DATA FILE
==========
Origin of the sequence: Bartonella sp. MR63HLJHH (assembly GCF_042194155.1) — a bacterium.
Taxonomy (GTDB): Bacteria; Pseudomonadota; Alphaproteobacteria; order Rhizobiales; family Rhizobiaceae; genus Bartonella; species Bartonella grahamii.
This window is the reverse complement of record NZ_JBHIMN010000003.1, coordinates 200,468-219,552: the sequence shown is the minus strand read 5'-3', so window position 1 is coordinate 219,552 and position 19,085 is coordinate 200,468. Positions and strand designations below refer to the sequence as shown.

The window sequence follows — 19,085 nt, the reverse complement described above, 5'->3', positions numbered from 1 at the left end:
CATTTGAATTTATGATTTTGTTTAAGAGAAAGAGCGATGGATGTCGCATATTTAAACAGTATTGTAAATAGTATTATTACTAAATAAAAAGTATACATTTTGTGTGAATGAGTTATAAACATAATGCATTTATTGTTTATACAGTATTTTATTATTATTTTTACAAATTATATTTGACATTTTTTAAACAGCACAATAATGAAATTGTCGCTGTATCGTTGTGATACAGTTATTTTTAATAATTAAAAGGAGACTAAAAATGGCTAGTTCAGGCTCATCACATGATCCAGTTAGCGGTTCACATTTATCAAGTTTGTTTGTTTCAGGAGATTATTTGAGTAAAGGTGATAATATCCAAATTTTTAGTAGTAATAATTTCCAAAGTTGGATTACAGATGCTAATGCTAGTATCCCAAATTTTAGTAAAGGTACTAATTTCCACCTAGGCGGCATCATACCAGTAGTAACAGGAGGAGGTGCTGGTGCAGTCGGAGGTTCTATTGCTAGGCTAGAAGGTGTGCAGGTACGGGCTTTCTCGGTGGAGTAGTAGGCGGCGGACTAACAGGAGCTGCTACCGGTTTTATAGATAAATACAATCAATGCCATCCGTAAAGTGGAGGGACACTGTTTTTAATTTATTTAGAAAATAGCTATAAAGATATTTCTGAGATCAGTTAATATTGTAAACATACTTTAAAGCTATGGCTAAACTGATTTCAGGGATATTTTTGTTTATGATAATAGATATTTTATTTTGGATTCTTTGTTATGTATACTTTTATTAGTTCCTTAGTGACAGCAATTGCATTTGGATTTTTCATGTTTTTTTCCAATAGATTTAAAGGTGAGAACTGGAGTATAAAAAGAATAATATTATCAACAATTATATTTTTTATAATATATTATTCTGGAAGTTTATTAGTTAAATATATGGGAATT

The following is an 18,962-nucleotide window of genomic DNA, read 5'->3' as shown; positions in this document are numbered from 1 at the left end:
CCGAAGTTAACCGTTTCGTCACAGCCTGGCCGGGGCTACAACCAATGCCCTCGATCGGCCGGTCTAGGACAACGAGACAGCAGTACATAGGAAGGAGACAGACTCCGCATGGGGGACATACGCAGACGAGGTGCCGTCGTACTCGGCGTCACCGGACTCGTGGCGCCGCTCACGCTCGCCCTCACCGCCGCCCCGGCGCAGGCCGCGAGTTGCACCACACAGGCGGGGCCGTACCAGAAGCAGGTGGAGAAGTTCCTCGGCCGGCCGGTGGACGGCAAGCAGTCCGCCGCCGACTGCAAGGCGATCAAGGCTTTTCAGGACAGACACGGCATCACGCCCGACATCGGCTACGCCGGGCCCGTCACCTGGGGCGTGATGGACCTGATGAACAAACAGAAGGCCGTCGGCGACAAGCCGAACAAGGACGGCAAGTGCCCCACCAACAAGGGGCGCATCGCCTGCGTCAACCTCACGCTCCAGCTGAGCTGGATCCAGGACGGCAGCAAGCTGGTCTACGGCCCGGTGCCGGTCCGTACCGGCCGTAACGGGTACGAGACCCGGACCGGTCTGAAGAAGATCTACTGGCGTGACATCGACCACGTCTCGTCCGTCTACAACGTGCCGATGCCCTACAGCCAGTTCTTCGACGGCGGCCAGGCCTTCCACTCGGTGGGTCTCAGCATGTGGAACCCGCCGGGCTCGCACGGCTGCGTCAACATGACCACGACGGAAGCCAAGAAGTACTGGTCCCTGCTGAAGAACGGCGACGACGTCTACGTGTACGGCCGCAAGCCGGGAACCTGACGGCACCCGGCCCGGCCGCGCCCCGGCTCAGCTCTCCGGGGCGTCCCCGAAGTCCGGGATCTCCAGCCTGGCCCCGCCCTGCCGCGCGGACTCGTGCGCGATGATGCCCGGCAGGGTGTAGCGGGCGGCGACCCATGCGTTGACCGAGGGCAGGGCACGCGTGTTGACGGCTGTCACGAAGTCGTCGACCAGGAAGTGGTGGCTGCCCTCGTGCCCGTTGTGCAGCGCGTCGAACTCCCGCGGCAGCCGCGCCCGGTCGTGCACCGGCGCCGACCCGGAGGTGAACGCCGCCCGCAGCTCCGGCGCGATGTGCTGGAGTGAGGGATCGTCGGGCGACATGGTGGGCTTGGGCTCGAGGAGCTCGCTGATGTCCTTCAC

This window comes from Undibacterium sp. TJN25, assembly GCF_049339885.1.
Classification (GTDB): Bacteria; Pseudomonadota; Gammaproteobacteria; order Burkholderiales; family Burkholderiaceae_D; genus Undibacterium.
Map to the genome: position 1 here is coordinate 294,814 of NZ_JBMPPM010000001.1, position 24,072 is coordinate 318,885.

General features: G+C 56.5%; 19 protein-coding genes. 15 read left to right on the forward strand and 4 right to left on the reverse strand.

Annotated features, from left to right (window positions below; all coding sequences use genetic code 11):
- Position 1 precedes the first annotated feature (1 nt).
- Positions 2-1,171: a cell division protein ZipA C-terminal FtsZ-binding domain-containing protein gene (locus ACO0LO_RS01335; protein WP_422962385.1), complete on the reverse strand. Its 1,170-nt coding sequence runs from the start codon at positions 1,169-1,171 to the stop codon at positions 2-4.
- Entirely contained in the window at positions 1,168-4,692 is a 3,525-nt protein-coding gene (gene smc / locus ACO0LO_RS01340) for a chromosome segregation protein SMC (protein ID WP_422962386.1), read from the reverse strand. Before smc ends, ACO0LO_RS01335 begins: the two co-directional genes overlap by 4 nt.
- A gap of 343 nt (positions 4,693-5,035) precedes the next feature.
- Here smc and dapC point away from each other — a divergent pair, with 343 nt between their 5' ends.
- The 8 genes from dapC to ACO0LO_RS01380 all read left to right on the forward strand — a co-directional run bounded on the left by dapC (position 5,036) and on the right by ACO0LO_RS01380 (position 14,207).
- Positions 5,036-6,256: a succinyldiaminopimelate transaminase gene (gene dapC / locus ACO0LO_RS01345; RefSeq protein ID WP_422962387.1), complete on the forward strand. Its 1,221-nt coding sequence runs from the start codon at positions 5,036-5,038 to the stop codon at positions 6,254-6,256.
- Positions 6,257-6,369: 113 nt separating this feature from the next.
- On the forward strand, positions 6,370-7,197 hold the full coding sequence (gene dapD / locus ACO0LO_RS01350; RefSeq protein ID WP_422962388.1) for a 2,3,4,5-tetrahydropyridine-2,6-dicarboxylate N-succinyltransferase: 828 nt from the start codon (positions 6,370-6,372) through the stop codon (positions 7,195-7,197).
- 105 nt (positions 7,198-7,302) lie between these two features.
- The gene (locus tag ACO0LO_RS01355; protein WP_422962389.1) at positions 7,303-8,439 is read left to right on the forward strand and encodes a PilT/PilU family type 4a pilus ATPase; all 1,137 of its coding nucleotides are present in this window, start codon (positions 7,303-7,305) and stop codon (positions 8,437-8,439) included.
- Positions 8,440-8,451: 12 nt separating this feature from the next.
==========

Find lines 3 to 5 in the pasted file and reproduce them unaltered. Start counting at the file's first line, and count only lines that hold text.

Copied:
This window is the reverse complement of record NZ_JBHIMN010000003.1, coordinates 200,468-219,552: the sequence shown is the minus strand read 5'-3', so window position 1 is coordinate 219,552 and position 19,085 is coordinate 200,468. Positions and strand designations below refer to the sequence as shown.

The window sequence follows — 19,085 nt, the reverse complement described above, 5'->3', positions numbered from 1 at the left end:
CATTTGAATTTATGATTTTGTTTAAGAGAAAGAGCGATGGATGTCGCATATTTAAACAGTATTGTAAATAGTATTATTACTAAATAAAAAGTATACATTTTGTGTGAATGAGTTATAAACATAATGCATTTATTGTTTATACAGTATTTTATTATTATTTTTACAAATTATATTTGACATTTTTTAAACAGCACAATAATGAAATTGTCGCTGTATCGTTGTGATACAGTTATTTTTAATAATTAAAAGGAGACTAAAAATGGCTAGTTCAGGCTCATCACATGATCCAGTTAGCGGTTCACATTTATCAAGTTTGTTTGTTTCAGGAGATTATTTGAGTAAAGGTGATAATATCCAAATTTTTAGTAGTAATAATTTCCAAAGTTGGATTACAGATGCTAATGCTAGTATCCCAAATTTTAGTAAAGGTACTAATTTCCACCTAGGCGGCATCATACCAGTAGTAACAGGAGGAGGTGCTGGTGCAGTCGGAGGTTCTATTGCTAGGCTAGAAGGTGTGCAGGTACGGGCTTTCTCGGTGGAGTAGTAGGCGGCGGACTAACAGGAGCTGCTACCGGTTTTATAGATAAATACAATCAATGCCATCCGTAAAGTGGAGGGACACTGTTTTTAATTTATTTAGAAAATAGCTATAAAGATATTTCTGAGATCAGTTAATATTGTAAACATACTTTAAAGCTATGGCTAAACTGATTTCAGGGATATTTTTGTTTATGATAATAGATATTTTATTTTGGATTCTTTGTTATGTATACTTTTATTAGTTCCTTAGTGACAGCAATTGCATTTGGATTTTTCATGTTTTTTTCCAATAGATTTAAAGGTGAGAACTGGAGTATAAAAAGAATAATATTATCAACAATTATATTTTTTATAATATATTATTCTGGAAGTTTATTAGTTAAATATATGGGAATT